For parched Southeast Alaska, October’s rainfall brought some needed relief.
According to figures from the National Weather Service office here, 10.42 inches of rain were recorded at Juneau International Airport last month. The airport is the city’s official measuring point and has kept records since 1936.
This October was only the 19th wettest on record at the airport, but it was 1.79 inches above normal and a significant change from the rest of the year. Juneau and the rest of Southeast Alaska have been exceptionally dry this year, even experiencing drought conditions at times.
In southern Southeast, particularly Ketchikan, Prince of Wales Island and Metlakatla, the drought has been severe enough to restrict hydropower production and cause some minor fish die-offs.
Even with the help that October brought, Southeast remains drier than normal for the year. Between Jan. 1 and Monday morning, Juneau has seen 44.92 inches of precipitation (rain and melted snow), 6.38 inches below normal.
While Juneau benefitted from a wet October, Ketchikan received only 62 percent of its normal rainfall in October and is 29 inches below normal for the year.
“Still, the situation over the southern Panhandle is somewhat better than it was in September,” the Weather Service wrote in its monthly update, before concluding, “However, portions of the southern Panhandle remain in a severe drought and significant impacts to communities located there persist.”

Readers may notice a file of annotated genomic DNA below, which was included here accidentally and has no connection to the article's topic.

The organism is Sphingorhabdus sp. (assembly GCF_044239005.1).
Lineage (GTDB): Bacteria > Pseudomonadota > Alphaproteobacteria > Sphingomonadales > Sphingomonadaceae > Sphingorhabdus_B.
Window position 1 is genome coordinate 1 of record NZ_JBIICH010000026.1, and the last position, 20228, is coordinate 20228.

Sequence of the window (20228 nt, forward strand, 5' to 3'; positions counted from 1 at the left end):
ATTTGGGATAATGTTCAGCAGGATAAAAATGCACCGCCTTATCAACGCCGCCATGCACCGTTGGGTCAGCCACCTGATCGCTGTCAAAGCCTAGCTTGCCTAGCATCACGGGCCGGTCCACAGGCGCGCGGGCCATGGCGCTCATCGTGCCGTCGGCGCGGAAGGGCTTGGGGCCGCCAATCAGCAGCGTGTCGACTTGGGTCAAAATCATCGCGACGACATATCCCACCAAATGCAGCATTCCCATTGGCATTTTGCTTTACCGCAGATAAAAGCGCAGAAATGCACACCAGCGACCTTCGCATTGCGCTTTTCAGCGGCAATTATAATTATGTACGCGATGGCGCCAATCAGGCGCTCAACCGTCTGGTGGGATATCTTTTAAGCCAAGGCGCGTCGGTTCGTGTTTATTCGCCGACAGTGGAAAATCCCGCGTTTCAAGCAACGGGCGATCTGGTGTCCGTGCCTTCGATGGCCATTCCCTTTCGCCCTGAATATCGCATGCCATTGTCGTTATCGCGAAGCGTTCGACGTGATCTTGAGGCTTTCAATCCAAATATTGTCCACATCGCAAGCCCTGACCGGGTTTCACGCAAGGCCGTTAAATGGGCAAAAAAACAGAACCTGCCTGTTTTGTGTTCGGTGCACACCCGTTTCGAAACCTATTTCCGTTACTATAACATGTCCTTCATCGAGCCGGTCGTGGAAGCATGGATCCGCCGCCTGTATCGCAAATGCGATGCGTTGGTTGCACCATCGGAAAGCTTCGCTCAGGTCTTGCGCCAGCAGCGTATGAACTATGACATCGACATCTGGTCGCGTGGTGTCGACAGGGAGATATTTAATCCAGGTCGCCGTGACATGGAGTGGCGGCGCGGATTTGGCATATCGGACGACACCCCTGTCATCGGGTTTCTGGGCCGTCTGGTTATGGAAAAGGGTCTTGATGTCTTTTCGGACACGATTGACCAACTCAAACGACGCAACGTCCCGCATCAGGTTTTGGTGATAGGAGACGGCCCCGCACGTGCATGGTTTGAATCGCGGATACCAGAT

October finished as the fourth-warmest in Juneau’s recorded history, averaging 45.5 degrees. The warmest, 46.6 degrees, was in 1942, but that record is missing two days. If years without complete data are ignored, this October was the third-warmest.
The warmest day ever recorded in October came on Oct. 1 this year, when the thermometer read 63 at the airport.
Elsewhere in Southeast, Yakutat had its warmest October ever, averaging 46.5 degrees. (The old record was 45.9, set in 1980.) Sitka matched its warmest October, averaging 50.6 degrees. Skagway had its third-warmest October.
The National Climate Prediction Center expects a good chance for warm and wet conditions to continue through November. In its November preview, it projected a 60 percent chance of above-normal temperatures and a greater-than-normal chance of above-normal precipitation.
The winter’s first snowfall arrived Nov. 1, and 3.2 inches have been recorded through Monday morning at the airport.
Conditions are expected to be clear and cold through Wednesday night, when a rain-snow mix returns to the Juneau area. The coldest temperatures of the winter will arrive Tuesday night, when clear skies will allow temperatures to dip into the teens in the Mendenhall Valley and the low 20s downtown.
• Contact reporter James Brooks at firstname.lastname@example.org or 523-2258.